Saturday, December 11, 2010

Judge convicts defendant of a felony for being homeless

In last week’s post we saw how easy it is to fall into the gravitational pull of the sex offender registry.  This week we’ll see how tough it can be to comply with its requirements.  In the case of State v. Dinkins, the 56-year-old defendant was looking forward to being released after serving ten years in prison.  Unfortunately for him, however, he had been ordered to register as a sex offender and was required, prior to his release, to give his residential address.  But, as might be expected of someone who has been sitting in the slammer for ten years, he didn’t have anywhere to live upon his release from prison.  Therefore, three days before his ten year prison term would have been completely served, an opportunistic prosecutor charged him with another crime—a felony—for failing to register as a sex offender.

The defendant waived his jury trial and instead put his fate in the hands of the judge, who served as both judge and jury.  The fact was that the judge, the prison social worker, and even the prosecutor all agreed that the defendant tried to find post-prison housing, and tried to comply with the sex offender registry.  But the prosecutor (presumably with a straight face) argued that, before the defendant was set to be released from prison, he should have provided the address of the “park bench,” or “heating grate, bush, or highway underpass” where he planned to sleep.  The defendant argued that these things aren’t residences, and he first has to find a residence before he can report the address of that residence. 

The judge sided with the prosecutor, and convicted the defendant of a felony for failing, while still in prison, to provide the address of the hypothetical park bench.  The good news is that the judge’s guilty verdict was eventually reversed by the appellate court, in part for these reasons:

  • The sex offender registry requires the defendant to provide the address of his residence, and, as the defense lawyer told the judge, park benches, heating grates, bushes, and highway underpasses are not residences.

  • Even if those things were residences, the defendant can’t predict the park bench or heating grate on which he’ll be sleeping because it could be occupied or otherwise unavailable by the time he’s released from prison and arrives there.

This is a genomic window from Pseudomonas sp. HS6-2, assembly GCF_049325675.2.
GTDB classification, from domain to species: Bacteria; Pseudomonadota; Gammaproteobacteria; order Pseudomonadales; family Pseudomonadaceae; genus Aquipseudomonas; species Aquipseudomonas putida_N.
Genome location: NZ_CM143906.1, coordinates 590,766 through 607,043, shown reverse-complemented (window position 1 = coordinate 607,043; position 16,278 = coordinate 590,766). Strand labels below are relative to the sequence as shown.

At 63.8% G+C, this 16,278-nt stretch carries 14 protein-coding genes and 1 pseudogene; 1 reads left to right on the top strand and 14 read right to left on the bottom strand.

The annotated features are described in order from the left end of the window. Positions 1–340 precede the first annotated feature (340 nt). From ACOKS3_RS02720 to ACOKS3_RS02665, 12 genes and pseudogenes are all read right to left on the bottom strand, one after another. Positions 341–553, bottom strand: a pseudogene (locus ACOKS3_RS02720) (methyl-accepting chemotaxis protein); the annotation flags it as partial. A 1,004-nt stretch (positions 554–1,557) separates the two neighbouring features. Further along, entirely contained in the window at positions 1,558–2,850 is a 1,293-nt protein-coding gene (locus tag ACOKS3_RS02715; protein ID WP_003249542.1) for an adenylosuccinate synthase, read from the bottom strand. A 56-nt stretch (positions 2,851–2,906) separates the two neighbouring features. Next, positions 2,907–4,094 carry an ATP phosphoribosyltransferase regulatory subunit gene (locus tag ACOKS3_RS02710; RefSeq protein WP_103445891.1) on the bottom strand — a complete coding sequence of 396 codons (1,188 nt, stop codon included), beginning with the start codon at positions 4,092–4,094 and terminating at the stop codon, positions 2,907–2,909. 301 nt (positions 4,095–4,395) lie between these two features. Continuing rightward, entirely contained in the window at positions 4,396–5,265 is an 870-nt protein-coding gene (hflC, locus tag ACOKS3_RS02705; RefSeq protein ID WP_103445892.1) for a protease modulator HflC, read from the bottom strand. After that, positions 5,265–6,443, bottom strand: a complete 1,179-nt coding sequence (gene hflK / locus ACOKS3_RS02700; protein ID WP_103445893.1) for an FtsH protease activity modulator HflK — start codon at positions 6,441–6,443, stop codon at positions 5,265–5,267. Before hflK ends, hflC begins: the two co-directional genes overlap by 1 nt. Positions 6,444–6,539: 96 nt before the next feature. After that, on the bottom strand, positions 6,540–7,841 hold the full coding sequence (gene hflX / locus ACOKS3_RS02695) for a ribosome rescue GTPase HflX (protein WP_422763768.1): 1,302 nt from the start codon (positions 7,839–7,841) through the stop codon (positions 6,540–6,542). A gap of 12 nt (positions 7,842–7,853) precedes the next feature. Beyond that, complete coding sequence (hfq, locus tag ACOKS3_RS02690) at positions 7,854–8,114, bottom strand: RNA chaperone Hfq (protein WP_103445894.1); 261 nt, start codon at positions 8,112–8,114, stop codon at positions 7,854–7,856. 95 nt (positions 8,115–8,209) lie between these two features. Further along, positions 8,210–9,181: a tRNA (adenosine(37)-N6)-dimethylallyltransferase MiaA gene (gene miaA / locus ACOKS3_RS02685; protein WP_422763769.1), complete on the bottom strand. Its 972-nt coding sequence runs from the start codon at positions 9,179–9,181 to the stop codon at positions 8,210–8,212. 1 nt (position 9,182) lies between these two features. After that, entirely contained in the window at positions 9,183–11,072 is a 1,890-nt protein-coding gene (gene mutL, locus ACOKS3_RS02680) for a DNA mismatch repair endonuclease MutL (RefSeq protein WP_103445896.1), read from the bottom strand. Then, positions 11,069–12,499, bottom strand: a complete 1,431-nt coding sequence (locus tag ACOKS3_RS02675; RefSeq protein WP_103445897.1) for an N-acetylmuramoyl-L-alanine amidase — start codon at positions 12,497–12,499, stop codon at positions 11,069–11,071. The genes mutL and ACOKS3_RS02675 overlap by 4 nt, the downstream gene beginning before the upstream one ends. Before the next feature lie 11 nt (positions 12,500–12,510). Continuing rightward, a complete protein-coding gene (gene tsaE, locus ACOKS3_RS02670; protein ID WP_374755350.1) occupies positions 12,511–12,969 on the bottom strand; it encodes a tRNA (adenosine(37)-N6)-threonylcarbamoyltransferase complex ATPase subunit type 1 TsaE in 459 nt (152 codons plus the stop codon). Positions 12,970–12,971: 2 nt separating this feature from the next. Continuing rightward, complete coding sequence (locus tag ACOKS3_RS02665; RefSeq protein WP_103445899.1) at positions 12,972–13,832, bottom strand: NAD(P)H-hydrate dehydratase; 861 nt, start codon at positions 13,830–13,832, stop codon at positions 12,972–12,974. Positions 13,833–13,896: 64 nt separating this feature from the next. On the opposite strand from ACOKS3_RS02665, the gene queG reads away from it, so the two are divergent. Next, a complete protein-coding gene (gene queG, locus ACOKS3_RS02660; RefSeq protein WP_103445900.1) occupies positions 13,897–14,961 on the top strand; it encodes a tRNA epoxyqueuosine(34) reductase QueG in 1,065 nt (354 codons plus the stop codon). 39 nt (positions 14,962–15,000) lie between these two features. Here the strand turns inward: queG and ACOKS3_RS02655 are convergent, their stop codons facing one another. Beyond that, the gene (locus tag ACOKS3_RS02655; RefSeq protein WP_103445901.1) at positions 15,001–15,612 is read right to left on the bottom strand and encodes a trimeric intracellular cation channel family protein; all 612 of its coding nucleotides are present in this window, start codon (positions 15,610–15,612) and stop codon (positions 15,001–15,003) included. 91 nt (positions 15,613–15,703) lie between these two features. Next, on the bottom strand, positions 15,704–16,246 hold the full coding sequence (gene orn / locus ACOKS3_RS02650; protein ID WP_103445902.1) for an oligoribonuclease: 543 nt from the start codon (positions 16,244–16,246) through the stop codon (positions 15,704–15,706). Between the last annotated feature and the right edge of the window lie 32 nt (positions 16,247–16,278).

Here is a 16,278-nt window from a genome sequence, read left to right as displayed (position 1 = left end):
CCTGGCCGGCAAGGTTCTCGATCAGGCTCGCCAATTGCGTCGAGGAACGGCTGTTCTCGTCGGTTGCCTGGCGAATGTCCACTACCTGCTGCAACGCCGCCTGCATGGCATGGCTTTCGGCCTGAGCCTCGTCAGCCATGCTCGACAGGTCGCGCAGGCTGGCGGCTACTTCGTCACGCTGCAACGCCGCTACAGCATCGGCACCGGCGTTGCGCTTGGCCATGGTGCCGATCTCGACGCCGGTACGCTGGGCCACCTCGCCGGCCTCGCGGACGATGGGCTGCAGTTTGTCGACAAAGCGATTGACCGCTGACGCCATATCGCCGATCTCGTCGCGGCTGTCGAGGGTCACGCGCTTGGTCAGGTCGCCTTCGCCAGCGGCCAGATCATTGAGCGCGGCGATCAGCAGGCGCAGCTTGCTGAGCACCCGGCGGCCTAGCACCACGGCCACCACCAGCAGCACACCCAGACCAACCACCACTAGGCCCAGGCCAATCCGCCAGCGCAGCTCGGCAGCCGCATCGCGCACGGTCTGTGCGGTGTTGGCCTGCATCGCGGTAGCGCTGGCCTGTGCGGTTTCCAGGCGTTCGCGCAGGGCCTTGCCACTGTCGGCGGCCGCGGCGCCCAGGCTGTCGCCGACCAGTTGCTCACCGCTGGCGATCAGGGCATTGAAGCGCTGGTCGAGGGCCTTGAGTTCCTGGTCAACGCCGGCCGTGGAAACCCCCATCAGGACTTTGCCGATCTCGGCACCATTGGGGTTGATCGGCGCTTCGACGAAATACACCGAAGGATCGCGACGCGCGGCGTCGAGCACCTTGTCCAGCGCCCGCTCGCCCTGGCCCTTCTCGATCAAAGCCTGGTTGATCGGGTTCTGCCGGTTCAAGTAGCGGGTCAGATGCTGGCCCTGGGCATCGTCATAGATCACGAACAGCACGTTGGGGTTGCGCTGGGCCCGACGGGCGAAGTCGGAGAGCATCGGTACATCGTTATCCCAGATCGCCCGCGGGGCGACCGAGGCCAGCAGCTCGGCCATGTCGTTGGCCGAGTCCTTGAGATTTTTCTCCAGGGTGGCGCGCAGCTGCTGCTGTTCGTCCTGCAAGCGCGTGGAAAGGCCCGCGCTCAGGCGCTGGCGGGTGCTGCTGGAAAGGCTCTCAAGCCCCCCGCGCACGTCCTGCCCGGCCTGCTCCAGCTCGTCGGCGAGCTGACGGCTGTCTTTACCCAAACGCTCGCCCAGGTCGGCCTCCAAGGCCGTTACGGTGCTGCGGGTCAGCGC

• Even if the imprisoned defendant could somehow remember a park bench or heating grate suitable for sleeping, he simply wouldn’t have access to its address because (you guessed it) he’s in prison.

  • The law allows other sex offender registrants, who aren’t in the process of leaving prison, a full ten days after moving into a new residence to report their address.  Therefore, in this case, “the public” simply isn’t harmed by not knowing the address of the extremely temporary, and purely hypothetical, park bench, heating grate, bush or highway underpass.

That’s the good news.  The bad news, however, is two-fold.  First, the wheels of justice turn slowly.  It took two years for this disaster to get reversed, during which time the then-56-year-old defendant turned into the now-58-year-old defendant.  And, he had to spend much of those two additional years incarcerated (in addition to his ten year prison sentence) without so much as an apology.    

And second, the taxpayers bear the cost of this hyper-aggressive, unfair, and stupid government behavior.  Rather than just one government bureaucrat making a few phone calls to locate a boarding house or homeless shelter for this defendant, a prosecutor decided to spend taxpayer money on a new felony case, complete with a trial.  Here are just some of the people who had to work on this case, all at taxpayer expense: the prosecutor who filed the case, the trial judge who found the defendant guilty, the court clerk, the court reporter, the public defender trial lawyer, the public defender appellate lawyer who got the conviction reversed, the state attorney general, and the three appellate court judges.  And on top of all of this, there’s the cost of incarcerating and then supervising the defendant for his “crime” of being unable to find a home while in prison. 

No expense was spared in this fiasco.  In the end it was an incredibly long and expensive way of teaching the prosecutor and the trial judge what every other human being already knows: park benches, heating grates, bushes and highway underpasses aren’t residences, and it shouldn’t be a felony to be homeless.


  1. I encourage you to name names. Who was the prosecutor? Who was the judge?

    And kudos to the trial and appellate lawyers. Who were they? We don't need to get hung up about who the court clerk and court reporter were though, they were just playing bit parts.

  2. and who wrote the appellate decision? and who else was on the panel?

  3. Robert - great questions. The trial and appellate court judges are named in the opinion itself, which I've linked to in the first paragraph of the post. The prosecutor, for at least part of the case if not all of it, was William Bedker. However, this doesn't mean that he was the prosecutor that made the decision to prosecute. Sometimes they have to take orders from their higher-ups and have little say in what they do. Finally, the defense lawyers appear to be William Mayer at trial, and Steven Phillips for post conviction motions and possibly the appeal. (Great job, Steven!) There's probably a Wisconsin appellate court website somewhere that could confirm all of this information; I'm getting what I can from the Circuit Court Access Program.

  4. The appellate website is here:

    Steve in fact litigated the appeal.